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1305 Carter Street Chattanooga, Tennessee 37402 phone (423) 648-7857 fax (423) 648-7860 Letters to the editor must include name, address and daytime phone number for verification. The Pulse reserves the right to edit letters for space and clarity. Please keep letters within 500 words in length. The Pulse covers a broad range of topics concentrating on culture, the arts, entertainment and local news.


Learning About Coral This article provoked me to care about the decline of coral reefs [“Why You Need to Care About Coral”, Shades Of Green]. Because I am landlocked, reefs have never been in the forefront of my mind until now. But Ray articulately points out the following: “Coral reef plants and animals are important sources of new medicines being developed to treat cancer, arthritis, human bacterial infections, heart disease, viruses, and other diseases.” Coral reefs are important to the worldwide ecology. Their existence and continued health are vital. Basically preserving the earth and all green

Protecting The Reefs This was a very informative and interesting article [“Why You Need to Care About Coral”]. I was especially happy to see that interest was taken in the coral reefs, they have been dying for years and it is clear to anyone who has ever spent any time on a beach. I grew up on the beaches of Florida and always remember getting up early on the island we used to spend the weekends on my dad’s sailboat at and looked forward to collecting shells and star fish. If we really got lucky we would even find a rare sea horse which was a special treasure for us as kids. The islands are bare now and you never find whole, intact shells anymore unless it is in a beach side store. So it is very obvious things are changing under the water and the coral reefs are a huge part of it. Ricki Landers Chattanooga Battling Green Meanies Your happy hour sounds like many I have experienced [“The Green Meanies: Farces of Nature”, On The Beat]. I won’t say on what specific grounds,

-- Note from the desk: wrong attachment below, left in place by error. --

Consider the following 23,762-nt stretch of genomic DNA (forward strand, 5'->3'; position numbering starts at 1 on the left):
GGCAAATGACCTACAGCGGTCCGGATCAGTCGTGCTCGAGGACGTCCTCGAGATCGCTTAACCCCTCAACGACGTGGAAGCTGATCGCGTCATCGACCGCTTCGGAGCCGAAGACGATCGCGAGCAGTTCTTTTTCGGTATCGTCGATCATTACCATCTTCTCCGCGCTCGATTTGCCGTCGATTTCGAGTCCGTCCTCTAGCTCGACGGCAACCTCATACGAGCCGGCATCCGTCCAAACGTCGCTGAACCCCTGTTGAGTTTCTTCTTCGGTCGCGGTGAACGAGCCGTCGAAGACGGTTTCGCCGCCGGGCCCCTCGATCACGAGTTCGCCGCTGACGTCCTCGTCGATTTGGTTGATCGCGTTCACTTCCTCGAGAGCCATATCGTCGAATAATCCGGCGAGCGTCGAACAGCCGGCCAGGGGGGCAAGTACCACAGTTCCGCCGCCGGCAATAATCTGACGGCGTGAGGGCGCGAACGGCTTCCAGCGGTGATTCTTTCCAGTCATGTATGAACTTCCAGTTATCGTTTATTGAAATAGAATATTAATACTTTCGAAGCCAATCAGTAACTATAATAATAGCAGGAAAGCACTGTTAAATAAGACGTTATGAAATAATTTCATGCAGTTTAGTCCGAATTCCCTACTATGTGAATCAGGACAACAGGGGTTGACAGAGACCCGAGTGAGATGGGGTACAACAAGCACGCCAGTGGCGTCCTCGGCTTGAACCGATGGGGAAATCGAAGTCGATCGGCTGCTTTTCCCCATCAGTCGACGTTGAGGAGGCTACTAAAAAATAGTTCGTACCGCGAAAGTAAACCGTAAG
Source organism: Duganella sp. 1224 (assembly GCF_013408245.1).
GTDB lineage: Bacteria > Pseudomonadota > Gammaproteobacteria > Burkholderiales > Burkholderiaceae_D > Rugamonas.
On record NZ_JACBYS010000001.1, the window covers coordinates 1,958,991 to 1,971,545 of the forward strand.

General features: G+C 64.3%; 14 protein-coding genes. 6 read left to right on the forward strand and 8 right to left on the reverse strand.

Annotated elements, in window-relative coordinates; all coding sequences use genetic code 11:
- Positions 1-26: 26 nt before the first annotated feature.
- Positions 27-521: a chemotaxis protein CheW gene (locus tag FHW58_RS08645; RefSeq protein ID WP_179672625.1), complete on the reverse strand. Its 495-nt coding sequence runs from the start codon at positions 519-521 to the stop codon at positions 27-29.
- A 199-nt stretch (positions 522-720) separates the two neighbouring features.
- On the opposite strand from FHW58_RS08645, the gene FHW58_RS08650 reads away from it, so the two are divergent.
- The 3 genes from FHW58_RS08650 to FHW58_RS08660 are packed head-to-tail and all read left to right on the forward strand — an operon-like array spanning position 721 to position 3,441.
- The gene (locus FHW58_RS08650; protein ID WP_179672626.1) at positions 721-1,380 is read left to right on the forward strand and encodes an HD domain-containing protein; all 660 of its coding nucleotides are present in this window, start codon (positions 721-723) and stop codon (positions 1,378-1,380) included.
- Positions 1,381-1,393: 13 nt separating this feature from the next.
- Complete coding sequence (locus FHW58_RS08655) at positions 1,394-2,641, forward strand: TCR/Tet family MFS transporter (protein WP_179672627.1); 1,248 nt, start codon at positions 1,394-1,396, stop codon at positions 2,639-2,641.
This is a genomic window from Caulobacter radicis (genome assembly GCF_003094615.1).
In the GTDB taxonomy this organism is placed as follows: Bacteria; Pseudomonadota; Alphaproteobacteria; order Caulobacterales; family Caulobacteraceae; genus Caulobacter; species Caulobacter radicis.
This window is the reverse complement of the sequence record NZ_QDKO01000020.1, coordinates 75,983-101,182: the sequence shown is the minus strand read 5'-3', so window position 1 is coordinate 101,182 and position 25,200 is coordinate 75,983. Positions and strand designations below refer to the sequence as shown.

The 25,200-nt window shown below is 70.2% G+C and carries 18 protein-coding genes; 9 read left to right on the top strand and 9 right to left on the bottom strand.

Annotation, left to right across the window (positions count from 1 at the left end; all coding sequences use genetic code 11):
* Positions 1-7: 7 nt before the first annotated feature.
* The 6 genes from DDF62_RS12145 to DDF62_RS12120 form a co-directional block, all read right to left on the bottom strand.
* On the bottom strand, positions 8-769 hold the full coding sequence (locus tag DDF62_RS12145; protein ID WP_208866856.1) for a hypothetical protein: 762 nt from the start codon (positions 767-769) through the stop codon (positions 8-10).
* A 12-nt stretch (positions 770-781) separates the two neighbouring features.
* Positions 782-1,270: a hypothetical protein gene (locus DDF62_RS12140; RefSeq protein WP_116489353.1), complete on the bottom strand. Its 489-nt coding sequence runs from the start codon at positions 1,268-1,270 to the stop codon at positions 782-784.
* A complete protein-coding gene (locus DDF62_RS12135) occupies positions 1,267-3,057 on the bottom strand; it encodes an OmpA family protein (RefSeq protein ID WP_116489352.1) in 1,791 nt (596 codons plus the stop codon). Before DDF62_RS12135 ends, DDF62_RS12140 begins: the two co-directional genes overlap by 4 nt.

just in general. I concur on the need to tweak some folks about taking themselves too seriously. A lifetime occupation, like that Greek guy rolling the rock up the hill over and over again. The lawyer reminds me of this Samoan lawyer I read about in this book one time. Felix Miller Chattanooga Real World Thinking This type of thinking is what happens when you add an unhealthy dose of “This is the way I think the world should be” vs. their encounters with the Real World without any kind of learning curve [“The Green Meanies: Farces of Nature”, On The Beat]. Or wanting any kind of learning different from what they believe. Michael Antoniewicz Chattanooga No Aliens? Hey, you left out Rock & Roll Wrestling Women vs. The Aztec Mummy, sequel to Rock & Roll Wrestling Women vs. The Aztec Ape [The List: Best Movie Sequels Of All Time]! Okay, they were both real cheeseball, but what do you want out of a couple of 1960’s wrestling flicks? And how could you have missed Aliens? It rocked! Theodore Grouch Chattanooga

Send all letters to the editor and questions to We reserve the right to edit letters for content and space. Please include your full name, city and contact information.


The Pulse 8.20.09 95.3 Pulse News

Pulse Beats

Quote Of The Week: “We have zoning from 1963. We need to rethink our zoning ordinances so situations like Deep Blue won’t happen again.”

A rundown of the newsy, the notable, and the notorious...

— Chattanooga City Council member Carol Berz, on why she is pushing for a new nightclub zoning ordinance.

Senator Corker Brings The Healthcare Debate Back Home By Gary Poole

Here is one of the more interesting agenda items set to be discussed at the August 25 meeting of the Chattanooga City Council. 7. Resolutions: